Why Is My Cat Meowing Loudly?

By: Jackie BrownUpdated:

cats meowing loudly

Why Is My Cat Meowing Loudly?

Part of the appeal of cats is they are rather quiet pets in general. However, cats have evolved a multitude of specific vocalizations to communicate with humans, from soft “I missed you” chirrups to “feed me NOW” demanding yowls. But when a cat meows at high volume, it can be anything from a call for attention to a cry for help. So, how do you know why your cat’s meowing loudly?

Any time you find yourself thinking, my cat meows a lot more than usual or my cat’s meows have gotten a lot louder lately, further investigation is warranted. There are many reasons a cat might be meowing loudly or meowing a lot, from illness to loneliness to hunger.


Cats are masters at hiding the fact that they are sick. It’s an instinct left over from the days before cats were domesticated. (In the wild, a sick animal is an easy target for predators.) However, cats might start meowing loudly or meow a lot more when something is not right medically. If your cat suddenly starts meowing excessively, check for other signs that they might be sick.

“Look for changes in appetite, activity level and litter box eliminations,” says Aimee Simpson, VMD, medical director of the VCA Cat Hospital of Philadelphia in Pennsylvania. “These may be increased or decreased, but any change is important. Gastrointestinal issues (vomiting and diarrhea) also accompany many illnesses.”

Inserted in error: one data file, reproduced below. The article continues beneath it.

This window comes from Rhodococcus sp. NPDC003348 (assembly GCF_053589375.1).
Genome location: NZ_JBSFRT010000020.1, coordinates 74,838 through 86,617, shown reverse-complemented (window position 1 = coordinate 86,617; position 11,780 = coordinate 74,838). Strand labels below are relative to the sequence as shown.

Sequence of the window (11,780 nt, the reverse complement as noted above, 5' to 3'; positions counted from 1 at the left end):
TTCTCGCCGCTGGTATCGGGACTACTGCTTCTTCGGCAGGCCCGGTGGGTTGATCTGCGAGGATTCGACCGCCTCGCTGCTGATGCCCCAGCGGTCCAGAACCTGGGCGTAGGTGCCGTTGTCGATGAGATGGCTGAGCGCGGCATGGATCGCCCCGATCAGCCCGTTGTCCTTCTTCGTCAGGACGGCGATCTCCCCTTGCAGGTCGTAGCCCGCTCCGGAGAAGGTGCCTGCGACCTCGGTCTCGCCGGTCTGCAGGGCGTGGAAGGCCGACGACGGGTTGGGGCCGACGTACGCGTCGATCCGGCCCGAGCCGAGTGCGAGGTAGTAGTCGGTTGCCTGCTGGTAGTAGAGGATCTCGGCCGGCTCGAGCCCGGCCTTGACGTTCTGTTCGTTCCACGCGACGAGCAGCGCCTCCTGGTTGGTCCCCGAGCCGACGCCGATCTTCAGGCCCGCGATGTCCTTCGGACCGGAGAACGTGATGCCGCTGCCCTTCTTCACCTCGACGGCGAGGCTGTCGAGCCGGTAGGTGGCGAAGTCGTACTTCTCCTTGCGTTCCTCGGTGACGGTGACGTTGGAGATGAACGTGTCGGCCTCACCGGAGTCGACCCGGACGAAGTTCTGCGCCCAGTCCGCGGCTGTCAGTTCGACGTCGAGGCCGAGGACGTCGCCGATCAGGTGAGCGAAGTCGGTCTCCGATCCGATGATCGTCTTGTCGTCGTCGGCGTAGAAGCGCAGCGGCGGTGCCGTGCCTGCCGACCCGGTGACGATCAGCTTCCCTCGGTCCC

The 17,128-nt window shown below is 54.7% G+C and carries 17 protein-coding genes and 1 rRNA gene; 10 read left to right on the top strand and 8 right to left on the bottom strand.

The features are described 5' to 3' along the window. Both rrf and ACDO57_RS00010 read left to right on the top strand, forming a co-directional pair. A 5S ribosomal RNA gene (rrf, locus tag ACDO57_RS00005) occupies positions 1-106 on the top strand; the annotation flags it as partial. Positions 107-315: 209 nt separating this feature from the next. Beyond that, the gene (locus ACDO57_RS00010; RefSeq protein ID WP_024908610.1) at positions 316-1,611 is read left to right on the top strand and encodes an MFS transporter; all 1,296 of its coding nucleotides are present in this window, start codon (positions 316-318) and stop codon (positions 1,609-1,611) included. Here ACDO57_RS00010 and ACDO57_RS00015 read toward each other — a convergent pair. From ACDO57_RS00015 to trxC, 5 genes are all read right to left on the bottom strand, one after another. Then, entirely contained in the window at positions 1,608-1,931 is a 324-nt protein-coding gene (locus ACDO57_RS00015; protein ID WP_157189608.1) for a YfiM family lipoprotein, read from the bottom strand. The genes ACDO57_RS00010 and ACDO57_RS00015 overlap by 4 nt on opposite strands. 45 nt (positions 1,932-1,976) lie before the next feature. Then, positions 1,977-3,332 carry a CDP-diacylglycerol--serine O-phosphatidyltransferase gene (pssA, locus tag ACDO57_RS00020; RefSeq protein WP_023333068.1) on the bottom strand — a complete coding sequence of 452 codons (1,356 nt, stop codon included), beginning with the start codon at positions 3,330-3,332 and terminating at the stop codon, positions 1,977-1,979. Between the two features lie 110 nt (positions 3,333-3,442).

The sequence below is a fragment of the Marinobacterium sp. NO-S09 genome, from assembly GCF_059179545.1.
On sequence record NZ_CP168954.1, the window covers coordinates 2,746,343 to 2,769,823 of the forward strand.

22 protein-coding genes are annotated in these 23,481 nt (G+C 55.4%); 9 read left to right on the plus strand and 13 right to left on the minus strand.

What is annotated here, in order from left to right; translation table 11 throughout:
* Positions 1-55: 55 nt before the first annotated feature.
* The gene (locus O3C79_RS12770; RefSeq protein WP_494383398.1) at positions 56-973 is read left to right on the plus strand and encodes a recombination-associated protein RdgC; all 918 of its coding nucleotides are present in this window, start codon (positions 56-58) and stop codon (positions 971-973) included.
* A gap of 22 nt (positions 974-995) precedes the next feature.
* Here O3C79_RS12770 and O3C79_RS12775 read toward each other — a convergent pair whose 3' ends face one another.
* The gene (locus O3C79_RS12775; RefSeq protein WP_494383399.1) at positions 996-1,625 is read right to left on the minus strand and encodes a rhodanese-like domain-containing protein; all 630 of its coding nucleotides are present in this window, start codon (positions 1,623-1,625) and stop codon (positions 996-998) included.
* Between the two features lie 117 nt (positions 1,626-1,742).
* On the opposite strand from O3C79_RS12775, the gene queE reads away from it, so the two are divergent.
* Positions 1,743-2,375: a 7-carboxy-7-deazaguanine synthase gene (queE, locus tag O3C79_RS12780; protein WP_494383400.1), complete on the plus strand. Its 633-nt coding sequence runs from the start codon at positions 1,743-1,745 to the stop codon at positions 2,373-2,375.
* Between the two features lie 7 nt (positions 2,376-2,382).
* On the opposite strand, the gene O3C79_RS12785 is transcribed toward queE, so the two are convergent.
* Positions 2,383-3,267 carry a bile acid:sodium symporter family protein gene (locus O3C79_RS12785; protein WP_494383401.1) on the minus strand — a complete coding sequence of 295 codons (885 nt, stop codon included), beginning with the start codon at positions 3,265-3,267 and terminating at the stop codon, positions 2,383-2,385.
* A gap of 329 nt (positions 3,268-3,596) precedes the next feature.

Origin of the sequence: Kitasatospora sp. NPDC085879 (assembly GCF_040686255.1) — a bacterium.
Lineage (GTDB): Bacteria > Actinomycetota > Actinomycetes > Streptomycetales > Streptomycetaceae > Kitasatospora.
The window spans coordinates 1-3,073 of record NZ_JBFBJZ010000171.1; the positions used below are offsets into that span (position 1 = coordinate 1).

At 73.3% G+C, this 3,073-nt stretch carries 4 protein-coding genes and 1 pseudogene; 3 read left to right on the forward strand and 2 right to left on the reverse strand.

Some common illness-related issues that might cause a cat to meow loudly or meow a lot include:


“The most concerning vocalization for cats is when it occurs during urination,” Dr. Simpson says. “This can signal a urethral obstruction making urination difficult or even impossible. This condition becomes quickly fatal so any cat straining to urinate is an emergency!”

High blood pressure

“Senior cats (over 7 years old) should have their blood pressure checked at their semi-annual wellness exams,” Dr. Simpson says. “Untreated hypertension can lead to retinal detachment and blindness in cats.”


According to Dr. Simpson, a hyperthyroid cat might also show increased appetite while losing weight, increased thirst and urination, vomiting, and increased activity. “Senior cats should have their thyroid hormone level tested at least once a year,” she says.

Read more about hyperthyroidism in cats.

Seeking Attention/Loneliness

Some cats begin meowing loudly or persistently when they are feeling bored or lonely. But before you assume your cat is just being extra needy, seek counsel from your vet.

“Attention-seeking behaviors can be difficult to discern from illness, so it's best to rule out a medical cause first,” Dr. Simpson says.

If your cat gets a clean bill of health from your veterinarian, think about the times when your cat’s meowing loudly or when you notice your cat meows a lot. Is the meowing occurring after your long absence (for instance, after you’ve been at work all day or a after a busy weekend with much time spent away from home)? Dr. Simpson says that although many cats are content to live without another animal companion, some cats might exhibit loneliness after the loss of animal or human companion.